Monday, July 1, 2013

A Fistful of Reads: June Edition


So, another month is over and here I am coming back to review the books I sunk my eyes into over the month.  This was a slow month.  I made mention last month that I was going to be tackling ‘Winter’s Tale’ this month, which is nearly 800pg, and with the kids and wife and work and life I just wasn’t sure that I’d be able to finish it in one month.  So, I had decided that since this was the halfway point in the year I’d go ahead and basically post a ranking of the books I did read over the year so far.  Well, I’m adding one book to that list since I did manage to read a book last month.  It wasn’t ‘Winter’s Tale’ (I’m only 200pg in, but DAMN is it wonderful).  I read multiple books at a time (one at the house and one at the office) and I wound up reading more at the office than usual and so the book I finished was ‘What You See in the Dark’, which is one I’ve been dying to get my hands on for a while.

Back when ‘Hitchcock’ was announced last year, I was certain they were basing the film off of Manuel Munoz’s novel, ‘What You See in the Dark’.  I didn’t know much about the novel itself, only that it centered on a small town during the filming of ‘Psycho’ and that Nate over at The Film Experience raved the novel as something truly special.  Coupling the raves with the fact that Scarlett Johansson had the plum role of Janet Leigh, I was excited.  Then facts got clearer and it became obvious that the two had nothing in common and the film left a small blip on the lives of movie goers (that blip being one of disappointment) and I was left wondering if ‘What You See in the Dark’ would really be all that wonderful.

It is.


‘What You See in the Dark’ is not a book directly about the filming of ‘Psycho’.  Yes, that plays a prominent part in the story structure and telling, and it does lace some very interesting scenes and parallel the main focus of the story, but names are never dropped and even the title of the film itself is never used, although implications make it obvious.  Janet Leigh and Alfred Hitchcock are referred to as merely The Actress and The Director, but we get the hint.  Interwoven in the telling of the ‘scouting’ and ‘filming’ of this movie is the story of a young Mexican girl, Teresa, living above a bowling alley, being wooed by two men and envied by a town.  She is the primary focus of this story, and it is her grisly demise that outlines the tale in crimson red.  Still, there is a waitress and motel owner, Arlene, who finds her life intersecting with both Teresa and this ‘actress’ roaming about town.

At the heart of ‘What You See in the Dark’ is a story about aspirations, self-doubt and regret.  It uses these three women as benchmarks to represent various stages in life.  You have Teresa, the young wounded soul, suffering from hesitation in her own convictions and yet she’s a dreamer, and a dreamer who can see those dreams coming true with the right push.  Then you have the actress, a young woman who has achieved those dreams and yet is sacked to the soul with internal self-doubt, which conflicts with her growth.  She aspires to be a better actress than she perceives herself as being, and so while the world watches her every move and contemplates her happiness, she is ransacked by feelings of inadequacy.  And then you have Arlene, the aged single mother trying to fit in with the younger waitresses on her job and trying to rear her son in the right path, although his actions leave her disappointed.  He’s unreliable, like every other teenager, and his running around with Teresa leave Arlene bitter.  She’s already bitter from her loneliness and jilted by her past, and she’s constantly plagued by regret in her own ‘lack of actions’ and dissipation of aspirations.  She is what Teresa most likely would have become, had life not taken a deadlier course.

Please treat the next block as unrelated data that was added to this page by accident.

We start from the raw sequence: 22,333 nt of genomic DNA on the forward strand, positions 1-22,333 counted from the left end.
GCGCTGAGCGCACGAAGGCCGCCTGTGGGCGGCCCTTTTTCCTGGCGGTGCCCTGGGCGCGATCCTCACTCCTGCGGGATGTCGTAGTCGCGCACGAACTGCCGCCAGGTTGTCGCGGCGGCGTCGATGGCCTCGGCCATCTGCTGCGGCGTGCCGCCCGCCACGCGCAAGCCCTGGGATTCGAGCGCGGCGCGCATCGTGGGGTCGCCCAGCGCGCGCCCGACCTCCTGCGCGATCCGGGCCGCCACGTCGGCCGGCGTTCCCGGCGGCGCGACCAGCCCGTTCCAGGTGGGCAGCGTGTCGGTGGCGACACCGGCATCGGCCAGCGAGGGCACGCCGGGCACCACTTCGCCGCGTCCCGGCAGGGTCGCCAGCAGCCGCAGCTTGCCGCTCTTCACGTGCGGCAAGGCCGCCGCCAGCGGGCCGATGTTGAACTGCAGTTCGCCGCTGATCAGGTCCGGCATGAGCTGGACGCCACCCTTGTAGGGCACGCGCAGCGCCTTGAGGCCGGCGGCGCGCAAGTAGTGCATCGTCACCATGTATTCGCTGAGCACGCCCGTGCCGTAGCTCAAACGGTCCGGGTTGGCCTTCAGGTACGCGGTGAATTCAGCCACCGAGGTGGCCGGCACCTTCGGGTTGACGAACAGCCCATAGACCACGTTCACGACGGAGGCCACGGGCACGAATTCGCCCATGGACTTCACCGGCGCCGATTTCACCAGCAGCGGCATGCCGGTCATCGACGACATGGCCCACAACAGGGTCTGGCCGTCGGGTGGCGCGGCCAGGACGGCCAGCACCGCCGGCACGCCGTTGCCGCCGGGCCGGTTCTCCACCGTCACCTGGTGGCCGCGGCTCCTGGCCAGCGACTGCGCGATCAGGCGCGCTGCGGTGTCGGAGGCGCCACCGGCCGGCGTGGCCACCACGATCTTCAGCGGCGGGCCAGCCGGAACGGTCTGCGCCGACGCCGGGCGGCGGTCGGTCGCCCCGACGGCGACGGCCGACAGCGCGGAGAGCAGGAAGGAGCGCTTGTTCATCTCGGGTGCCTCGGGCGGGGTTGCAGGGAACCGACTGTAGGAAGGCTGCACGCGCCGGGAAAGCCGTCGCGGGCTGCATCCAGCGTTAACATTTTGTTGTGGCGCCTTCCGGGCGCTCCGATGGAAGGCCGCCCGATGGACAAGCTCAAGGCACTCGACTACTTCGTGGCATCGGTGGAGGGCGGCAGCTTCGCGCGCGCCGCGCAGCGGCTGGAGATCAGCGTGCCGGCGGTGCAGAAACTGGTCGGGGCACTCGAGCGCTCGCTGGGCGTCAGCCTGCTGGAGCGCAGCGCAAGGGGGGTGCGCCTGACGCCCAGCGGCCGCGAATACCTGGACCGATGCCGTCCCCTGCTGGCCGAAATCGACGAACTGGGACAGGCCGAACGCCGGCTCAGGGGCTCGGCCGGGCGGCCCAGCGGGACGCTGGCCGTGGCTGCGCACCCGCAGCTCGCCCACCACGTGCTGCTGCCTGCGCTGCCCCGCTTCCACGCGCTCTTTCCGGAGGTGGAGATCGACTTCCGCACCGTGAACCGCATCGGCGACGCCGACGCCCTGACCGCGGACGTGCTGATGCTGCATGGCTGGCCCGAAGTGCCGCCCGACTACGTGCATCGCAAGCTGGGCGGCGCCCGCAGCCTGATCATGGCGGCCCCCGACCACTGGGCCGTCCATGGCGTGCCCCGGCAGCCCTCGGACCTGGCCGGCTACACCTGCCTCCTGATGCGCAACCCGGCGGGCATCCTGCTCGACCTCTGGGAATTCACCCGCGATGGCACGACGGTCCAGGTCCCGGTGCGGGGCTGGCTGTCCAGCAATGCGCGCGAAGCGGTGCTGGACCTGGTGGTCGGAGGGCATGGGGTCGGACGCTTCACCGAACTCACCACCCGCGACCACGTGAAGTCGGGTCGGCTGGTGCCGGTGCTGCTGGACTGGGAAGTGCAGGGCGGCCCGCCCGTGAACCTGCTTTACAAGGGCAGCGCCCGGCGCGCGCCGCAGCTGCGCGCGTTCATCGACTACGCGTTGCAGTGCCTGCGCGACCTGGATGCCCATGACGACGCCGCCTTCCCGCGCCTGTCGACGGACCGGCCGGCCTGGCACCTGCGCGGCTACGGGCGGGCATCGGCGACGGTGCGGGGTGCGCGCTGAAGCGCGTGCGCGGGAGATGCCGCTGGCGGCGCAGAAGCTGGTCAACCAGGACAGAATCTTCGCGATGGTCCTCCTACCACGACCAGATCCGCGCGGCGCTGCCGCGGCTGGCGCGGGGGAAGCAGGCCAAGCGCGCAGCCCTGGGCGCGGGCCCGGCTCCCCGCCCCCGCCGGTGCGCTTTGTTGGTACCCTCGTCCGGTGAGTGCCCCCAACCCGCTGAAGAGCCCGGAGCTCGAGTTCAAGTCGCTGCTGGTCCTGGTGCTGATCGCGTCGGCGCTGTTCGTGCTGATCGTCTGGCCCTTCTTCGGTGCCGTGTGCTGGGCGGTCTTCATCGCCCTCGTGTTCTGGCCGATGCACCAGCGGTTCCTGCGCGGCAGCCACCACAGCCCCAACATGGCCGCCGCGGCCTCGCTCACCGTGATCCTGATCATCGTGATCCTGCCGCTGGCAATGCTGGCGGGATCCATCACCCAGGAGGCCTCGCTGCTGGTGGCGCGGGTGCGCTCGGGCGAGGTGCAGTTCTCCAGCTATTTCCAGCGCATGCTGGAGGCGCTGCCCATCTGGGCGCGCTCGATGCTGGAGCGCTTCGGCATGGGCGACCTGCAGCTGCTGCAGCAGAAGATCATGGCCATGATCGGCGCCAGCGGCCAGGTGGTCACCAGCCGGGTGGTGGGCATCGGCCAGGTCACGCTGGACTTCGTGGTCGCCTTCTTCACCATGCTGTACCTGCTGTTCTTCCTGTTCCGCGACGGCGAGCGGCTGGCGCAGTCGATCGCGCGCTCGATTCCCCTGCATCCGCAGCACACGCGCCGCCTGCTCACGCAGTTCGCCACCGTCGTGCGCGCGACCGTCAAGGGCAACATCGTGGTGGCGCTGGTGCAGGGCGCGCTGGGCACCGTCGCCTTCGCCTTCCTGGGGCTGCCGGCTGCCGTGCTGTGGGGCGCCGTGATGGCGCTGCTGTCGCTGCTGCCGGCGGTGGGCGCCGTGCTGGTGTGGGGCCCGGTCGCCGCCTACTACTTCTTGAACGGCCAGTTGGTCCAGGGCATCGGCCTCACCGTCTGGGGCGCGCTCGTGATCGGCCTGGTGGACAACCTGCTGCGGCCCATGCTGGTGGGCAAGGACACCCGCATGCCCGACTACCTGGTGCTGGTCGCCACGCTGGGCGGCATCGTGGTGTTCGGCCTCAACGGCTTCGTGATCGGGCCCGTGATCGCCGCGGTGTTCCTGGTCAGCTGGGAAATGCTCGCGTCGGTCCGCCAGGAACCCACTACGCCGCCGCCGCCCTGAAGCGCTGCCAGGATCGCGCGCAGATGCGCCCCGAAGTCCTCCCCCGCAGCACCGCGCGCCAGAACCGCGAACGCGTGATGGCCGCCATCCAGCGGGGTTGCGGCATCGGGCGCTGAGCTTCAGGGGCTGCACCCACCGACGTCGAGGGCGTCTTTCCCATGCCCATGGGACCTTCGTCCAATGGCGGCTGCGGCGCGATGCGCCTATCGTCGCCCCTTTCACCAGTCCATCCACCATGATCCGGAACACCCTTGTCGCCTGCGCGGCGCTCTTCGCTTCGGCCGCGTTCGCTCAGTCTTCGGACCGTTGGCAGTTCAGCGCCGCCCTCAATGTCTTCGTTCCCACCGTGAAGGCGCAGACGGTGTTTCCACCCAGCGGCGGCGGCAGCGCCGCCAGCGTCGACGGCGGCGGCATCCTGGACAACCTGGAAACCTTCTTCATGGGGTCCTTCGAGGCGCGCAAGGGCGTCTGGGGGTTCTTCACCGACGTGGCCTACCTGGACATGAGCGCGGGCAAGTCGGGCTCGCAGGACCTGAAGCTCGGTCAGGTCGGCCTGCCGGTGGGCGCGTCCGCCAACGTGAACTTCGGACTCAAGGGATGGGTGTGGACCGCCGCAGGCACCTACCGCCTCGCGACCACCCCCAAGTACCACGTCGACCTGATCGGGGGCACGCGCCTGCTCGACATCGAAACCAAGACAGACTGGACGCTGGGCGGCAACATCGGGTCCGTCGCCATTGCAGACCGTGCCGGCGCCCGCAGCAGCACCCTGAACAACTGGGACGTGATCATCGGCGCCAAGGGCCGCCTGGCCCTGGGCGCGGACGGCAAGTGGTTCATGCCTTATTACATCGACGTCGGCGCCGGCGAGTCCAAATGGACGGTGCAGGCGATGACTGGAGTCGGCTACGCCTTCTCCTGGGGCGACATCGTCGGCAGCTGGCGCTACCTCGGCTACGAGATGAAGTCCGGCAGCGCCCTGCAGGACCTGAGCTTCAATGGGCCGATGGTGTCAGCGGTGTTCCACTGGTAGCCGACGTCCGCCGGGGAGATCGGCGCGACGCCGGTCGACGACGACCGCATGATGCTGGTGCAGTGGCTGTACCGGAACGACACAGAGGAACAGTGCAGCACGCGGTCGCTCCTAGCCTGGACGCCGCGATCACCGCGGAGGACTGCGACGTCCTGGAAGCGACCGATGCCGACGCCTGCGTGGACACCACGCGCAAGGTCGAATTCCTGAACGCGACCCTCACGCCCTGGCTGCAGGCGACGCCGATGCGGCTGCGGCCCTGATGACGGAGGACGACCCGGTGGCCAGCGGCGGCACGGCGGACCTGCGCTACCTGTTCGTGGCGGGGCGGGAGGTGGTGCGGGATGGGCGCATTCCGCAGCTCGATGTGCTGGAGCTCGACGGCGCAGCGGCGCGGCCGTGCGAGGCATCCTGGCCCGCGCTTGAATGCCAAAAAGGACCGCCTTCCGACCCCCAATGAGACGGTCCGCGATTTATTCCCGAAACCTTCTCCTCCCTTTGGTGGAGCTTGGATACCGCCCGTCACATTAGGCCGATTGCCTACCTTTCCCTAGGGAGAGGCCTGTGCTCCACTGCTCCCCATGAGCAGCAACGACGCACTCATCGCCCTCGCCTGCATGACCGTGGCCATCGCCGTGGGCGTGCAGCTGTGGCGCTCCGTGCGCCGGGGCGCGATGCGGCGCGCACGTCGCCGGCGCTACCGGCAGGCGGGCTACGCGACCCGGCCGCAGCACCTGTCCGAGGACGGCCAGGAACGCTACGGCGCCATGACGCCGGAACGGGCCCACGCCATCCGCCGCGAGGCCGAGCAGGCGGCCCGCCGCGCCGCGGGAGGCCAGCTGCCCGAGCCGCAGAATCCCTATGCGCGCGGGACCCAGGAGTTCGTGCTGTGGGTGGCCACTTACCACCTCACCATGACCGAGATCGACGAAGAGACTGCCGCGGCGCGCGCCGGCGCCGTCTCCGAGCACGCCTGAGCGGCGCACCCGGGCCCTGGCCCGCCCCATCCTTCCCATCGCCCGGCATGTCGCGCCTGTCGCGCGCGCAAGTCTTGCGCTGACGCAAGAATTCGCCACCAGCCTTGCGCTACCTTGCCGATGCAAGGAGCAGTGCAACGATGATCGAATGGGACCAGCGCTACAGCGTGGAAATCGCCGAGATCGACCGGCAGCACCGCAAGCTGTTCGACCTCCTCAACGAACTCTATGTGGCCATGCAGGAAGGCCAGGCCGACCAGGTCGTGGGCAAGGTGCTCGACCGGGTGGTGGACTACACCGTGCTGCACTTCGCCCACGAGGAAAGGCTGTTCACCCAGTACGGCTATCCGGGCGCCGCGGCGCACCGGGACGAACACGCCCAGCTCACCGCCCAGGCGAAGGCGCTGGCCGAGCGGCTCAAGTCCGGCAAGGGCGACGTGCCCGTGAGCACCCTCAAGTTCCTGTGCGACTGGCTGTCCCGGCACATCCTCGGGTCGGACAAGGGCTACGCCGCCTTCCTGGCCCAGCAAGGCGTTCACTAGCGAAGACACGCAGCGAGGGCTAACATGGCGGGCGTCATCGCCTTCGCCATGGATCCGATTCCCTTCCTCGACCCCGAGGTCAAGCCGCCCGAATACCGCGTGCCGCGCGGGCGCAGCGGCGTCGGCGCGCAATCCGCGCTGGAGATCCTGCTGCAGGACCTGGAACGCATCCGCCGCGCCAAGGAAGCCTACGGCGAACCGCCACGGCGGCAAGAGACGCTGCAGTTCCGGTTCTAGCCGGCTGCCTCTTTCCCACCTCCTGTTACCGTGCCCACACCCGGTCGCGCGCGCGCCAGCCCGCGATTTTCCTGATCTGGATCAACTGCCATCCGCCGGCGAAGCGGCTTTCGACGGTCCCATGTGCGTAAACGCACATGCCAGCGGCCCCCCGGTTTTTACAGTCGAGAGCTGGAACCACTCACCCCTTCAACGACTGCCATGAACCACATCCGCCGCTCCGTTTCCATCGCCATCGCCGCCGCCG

Emotional resonance abounds in this masterful debut.  Munoz is a poet, honestly.  I was lured in by the very first sentence, and the pages just churned with such ease thanks to Munoz’s brilliant grasp of language and character development.  Even secondary character like the semi-narration by the jealous girls in town watching Teresa with envy are full of richly realized backstory.  You understand how they fit perfectly into the scope of this tale, and their presence is just as haunting as the three women at the core of this book.

So that brings me to that ‘ranking’ I was going to do.  With ‘What You See in the Dark’ in the bag, that brings my total so far to 20 books.  I’ll break this down my star ranking as well, since I tend to rank everything with a five star system.

*****
1.       Cloudsplitter/Banks
2.       The Darling/Banks
3.       Jane Eyre/Bronte
4.       What You See in the Dark/Munoz
5.       Cosmopolis/DeLillo
6.       The Stranger/Camus
7.       The Beach/Garland
8.       The Leopard/Nesbo
9.       Treasure Island/Stevenson
10.   The Redeemer/Nesbo

****
11.   Summer Crossing/Capote
12.   Werewolves in their Youth/Chabon
13.   Great Expectations/Dickens
14.   The Final Solution/Chabon
15.   The Snowman/Nesbo

***
16.   Everything is Illuminated/Foer
17.   Phanton/Nesbo
18.   Gentleman of the Road/Chabon

**
19.   Disclosure/Crichton

*

20.   John Keats: A Literary Biography/Hancock

2 comments:

  1. What You See in the Dark sounds intriguing, and I need to pick up a copy of Winter's Tale. There's plenty of interesting books on here that I need to check out, though. :)

    I just purchased a copy of Fitzgerald's Tender is the Night, so I'll probably dig into that this week.

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    1. Well, I highly recommend everything in my top ten, for sure, but since it is fresh on my mind I'd say grab 'What You See in the Dark' ASAP! I loved it, and it's only $5 on Amazon!

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